It Started in Wisconsin: Dispatches from the Front Lines of the New Labor Protest, co-edited by Mari Jo Buhle and Paul Buhle, Verso, January 2012, ISBN-13: 978-1844678884 -- a collection of essays and comics by (in alphabetical order) Patrick Barrett, Mary Bottari, Roger Bybee, Ruth Conniff, Gary Dumm, Simon Hardy, Frank Emspak, Ashok Kumar, Tom Morello, Michael Moore, John Nichols, David Poklinkowski, Matthew Rothschild, Sharon Rudahl, Charity A. Schmidt, Kim Scipes, and Nick Thorkelson -- 181 pages, paperback.
(Swans - April 9, 2012) Cheese comes to mind when one thinks of the state of Wisconsin. It is the leading cheese producer in the U.S. It's also the home of the cheeseheads, those fans of the iconic Green Bay Packers, one of the oldest franchises in the National Football League and the only community-owned team, who wear the triangular foam hats in support of their endearing team. Harley-Davidson, the motorcycle manufacturer and another iconic brand, is based in the state, as well as some major manufacturers such as Briggs & Stratton and multinationals like Johnson Controls. Beside its agricultural, sporting, and manufacturing prowess, Wisconsin is also famous for the richness of its politics, its long history of progressive liberalism, best represented by "Fighting Bob" La Follette, and its huge swings toward hard-right popular movements (cf. Joseph McCarthy of yesteryears and today's Paul Ryan).
In 2010, the hard right won the governorship and both branches of the legislature. The new governor, Scott Walker, did not waste time to "drop a bomb" by presenting a "budget repair bill" that cut taxes on the wealthy few and expenses on all social services -- education, heath care, public transportation, environmental protection -- and, worst of all, abrogated collective bargaining, the right of workers to negotiate their working conditions. In other words, he was intent to emasculate the public sector. The reaction was immediate. Between February and June 2011, Wisconsin became the site of the largest popular demonstrations in decades. People of all walks of life -- students, teachers, steelworkers, nurses, firefighters, correctional and police officers -- gathered in Madison, occupied the Capitol, chanting "an injury to one is an injury to all," and, among many other howling invocations, the old Woody Guthrie's "this land is your land." The manifestations reached their paroxysm when between 150,000 and 200,000 came out in Madison, Milwaukee, and all over the state. It was done in such a non-violent and organized way that when the governor ordered the chief of police to clear the Capitol manu militari, the chief refused, advancing that no violence or destruction was taking place, and people had the constitutional right to assemble.
It Started in Wisconsin: Dispatches from the Front Lines of the New Labor Protest, co-edited by Mari Jo Buhle and Paul Buhle, retraces the history of Wisconsin and the momentous times that occurred in 2011 through a collection of some 18 essays written by people who saw first-handedly these events unfold. It is accompanied by a few comics, a genre Paul Buhle regularly conveys. Though the book appears to be targeted at political and labor activists at first glance, it would be an error to ignore it because its historical perspective is very rich. Mari Jo Buhle, Mary Bottari, and Ruth Connif provide a geography of political Wisconsinite activism. Readers will learn about this little known yet powerful organization, the American Legislative Exchange Council (ALEC). Created in 1973, ALEC has been pursuing a far-right agenda ever since, giving made-to-order legislations to governors and legislatures all over the country. Unknown to the masses, they are slowly taking over. Pretty scary, and the book is worth reading if only to learn about this very far-right-wing beast. Of course, the Koch brothers, Betsy DeVos (the sister of the infamous Erik Prince), the Bradley Foundation (this one based in Wisconsin, by the way) are hidden in full sight behind the curtain, lavishly financing Scott Walker and his retrograde agenda. We watch TV and browse the Web on our iPads, but those guys are nowhere to be found, and we go to sleep satisfied as the country is slowly taken over by modern-day fascists. This book, which I surmise won't be widely read, should be a wake-up call.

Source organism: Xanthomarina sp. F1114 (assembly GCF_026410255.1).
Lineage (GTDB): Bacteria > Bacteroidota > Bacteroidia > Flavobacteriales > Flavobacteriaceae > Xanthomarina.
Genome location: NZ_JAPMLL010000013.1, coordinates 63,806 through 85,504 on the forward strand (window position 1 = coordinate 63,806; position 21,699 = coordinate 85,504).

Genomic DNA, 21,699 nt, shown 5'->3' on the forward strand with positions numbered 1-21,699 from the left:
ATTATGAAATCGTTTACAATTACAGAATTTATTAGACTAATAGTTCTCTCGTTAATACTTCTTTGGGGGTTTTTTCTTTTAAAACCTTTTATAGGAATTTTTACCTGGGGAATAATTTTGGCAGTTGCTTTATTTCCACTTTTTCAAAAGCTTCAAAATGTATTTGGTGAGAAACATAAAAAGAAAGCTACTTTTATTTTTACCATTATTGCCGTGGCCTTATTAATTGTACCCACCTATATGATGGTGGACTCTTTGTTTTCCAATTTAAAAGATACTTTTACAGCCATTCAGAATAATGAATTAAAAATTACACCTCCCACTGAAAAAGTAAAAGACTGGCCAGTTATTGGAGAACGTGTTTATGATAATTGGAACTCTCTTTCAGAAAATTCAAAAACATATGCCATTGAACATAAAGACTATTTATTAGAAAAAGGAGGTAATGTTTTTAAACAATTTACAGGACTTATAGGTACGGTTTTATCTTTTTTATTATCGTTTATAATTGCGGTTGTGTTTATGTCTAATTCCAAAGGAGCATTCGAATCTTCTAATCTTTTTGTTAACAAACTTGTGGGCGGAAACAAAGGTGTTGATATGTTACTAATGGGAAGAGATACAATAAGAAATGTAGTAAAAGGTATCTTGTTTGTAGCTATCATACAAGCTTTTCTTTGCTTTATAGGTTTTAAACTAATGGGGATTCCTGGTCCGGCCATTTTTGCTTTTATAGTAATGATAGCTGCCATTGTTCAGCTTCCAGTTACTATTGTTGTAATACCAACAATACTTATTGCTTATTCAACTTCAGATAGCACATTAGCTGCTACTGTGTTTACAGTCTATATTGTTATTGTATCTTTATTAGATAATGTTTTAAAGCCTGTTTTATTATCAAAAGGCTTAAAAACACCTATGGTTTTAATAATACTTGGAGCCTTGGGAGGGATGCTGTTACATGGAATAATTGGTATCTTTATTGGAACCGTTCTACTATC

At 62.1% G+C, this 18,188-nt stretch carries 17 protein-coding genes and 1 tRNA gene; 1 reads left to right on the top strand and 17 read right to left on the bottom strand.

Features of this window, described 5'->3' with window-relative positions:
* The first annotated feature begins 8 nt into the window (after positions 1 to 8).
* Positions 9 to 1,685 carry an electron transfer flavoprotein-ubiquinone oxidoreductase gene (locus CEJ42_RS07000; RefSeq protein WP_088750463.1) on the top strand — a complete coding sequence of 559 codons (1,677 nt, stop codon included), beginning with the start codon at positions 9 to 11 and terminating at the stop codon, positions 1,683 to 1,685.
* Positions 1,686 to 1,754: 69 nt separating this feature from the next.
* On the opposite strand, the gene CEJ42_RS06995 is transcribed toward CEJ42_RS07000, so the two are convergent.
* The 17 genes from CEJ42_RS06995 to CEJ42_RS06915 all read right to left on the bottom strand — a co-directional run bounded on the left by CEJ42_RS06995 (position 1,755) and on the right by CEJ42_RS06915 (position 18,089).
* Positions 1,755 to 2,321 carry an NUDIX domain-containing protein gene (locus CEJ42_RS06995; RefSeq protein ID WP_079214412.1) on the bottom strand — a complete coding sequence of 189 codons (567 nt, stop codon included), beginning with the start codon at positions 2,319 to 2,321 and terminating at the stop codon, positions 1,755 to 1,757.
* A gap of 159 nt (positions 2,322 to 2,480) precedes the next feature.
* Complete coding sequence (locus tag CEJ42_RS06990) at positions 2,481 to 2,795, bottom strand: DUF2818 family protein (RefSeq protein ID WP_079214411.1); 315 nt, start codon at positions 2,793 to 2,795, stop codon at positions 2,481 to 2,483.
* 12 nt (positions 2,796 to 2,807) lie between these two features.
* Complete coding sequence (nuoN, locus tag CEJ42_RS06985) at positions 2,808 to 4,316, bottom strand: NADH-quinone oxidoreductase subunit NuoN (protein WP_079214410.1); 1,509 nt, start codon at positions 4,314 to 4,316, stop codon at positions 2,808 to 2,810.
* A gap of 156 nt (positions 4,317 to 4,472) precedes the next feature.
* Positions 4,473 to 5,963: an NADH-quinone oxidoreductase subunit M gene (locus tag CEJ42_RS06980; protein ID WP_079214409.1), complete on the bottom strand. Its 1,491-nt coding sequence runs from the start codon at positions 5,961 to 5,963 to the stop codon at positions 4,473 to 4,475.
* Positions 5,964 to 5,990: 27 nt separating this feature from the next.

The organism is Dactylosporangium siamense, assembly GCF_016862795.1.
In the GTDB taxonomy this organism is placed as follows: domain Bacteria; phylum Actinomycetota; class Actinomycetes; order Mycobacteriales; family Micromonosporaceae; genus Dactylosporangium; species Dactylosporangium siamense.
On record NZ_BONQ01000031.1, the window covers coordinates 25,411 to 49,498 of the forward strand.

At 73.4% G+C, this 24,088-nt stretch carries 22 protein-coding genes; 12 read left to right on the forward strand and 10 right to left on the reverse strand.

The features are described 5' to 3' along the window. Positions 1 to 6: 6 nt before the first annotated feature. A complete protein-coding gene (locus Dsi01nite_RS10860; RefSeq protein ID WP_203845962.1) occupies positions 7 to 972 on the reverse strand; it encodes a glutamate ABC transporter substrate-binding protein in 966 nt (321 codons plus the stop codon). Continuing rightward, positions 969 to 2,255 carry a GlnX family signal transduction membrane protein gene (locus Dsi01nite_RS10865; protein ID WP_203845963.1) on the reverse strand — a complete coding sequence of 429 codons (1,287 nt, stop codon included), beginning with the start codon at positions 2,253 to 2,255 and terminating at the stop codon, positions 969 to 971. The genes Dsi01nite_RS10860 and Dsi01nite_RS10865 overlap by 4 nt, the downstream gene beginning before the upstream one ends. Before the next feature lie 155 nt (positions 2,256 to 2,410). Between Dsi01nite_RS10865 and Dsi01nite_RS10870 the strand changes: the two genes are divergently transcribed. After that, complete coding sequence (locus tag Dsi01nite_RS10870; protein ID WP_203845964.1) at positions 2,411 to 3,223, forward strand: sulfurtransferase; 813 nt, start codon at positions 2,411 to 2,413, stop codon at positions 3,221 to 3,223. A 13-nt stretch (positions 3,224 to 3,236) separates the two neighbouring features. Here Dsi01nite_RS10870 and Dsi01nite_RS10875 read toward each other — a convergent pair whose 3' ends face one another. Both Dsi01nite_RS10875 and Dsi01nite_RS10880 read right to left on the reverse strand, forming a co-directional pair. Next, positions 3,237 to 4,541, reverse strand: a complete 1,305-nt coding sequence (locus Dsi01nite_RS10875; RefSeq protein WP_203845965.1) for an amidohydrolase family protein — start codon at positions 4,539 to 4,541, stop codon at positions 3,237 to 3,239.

Political and labor activists will appreciate the work of various essayists. I'm not sure that the labor movement is up to the task at hand. Which task? Which labor movement? But Kim Scipes, who contributed to this collection and has been interviewed for Swans by Michael Barker and whose work has been reviewed by Paul Buhle, would disagree with me. For him, the future is up for grabs. We just need to seize the moment. Correlations are made by two other essayists between the search for participative democracy in Wisconsin and the Arab Spring. I'll demur commenting on this since the Arab upheavals had everything to do with bread and butter and little with democracy (except in Western imagination), same as the Wisconsin storytelling.
Anyway, an informative little book... Mind you, Scott Walker won everything he asked for, notwithstanding the mass demos. Now the daily story is about the November presidential election. Still, people are bubbling like a natural water spring. Will it come to the surface? And will the sparkling water be right or left? Or will it be humane?
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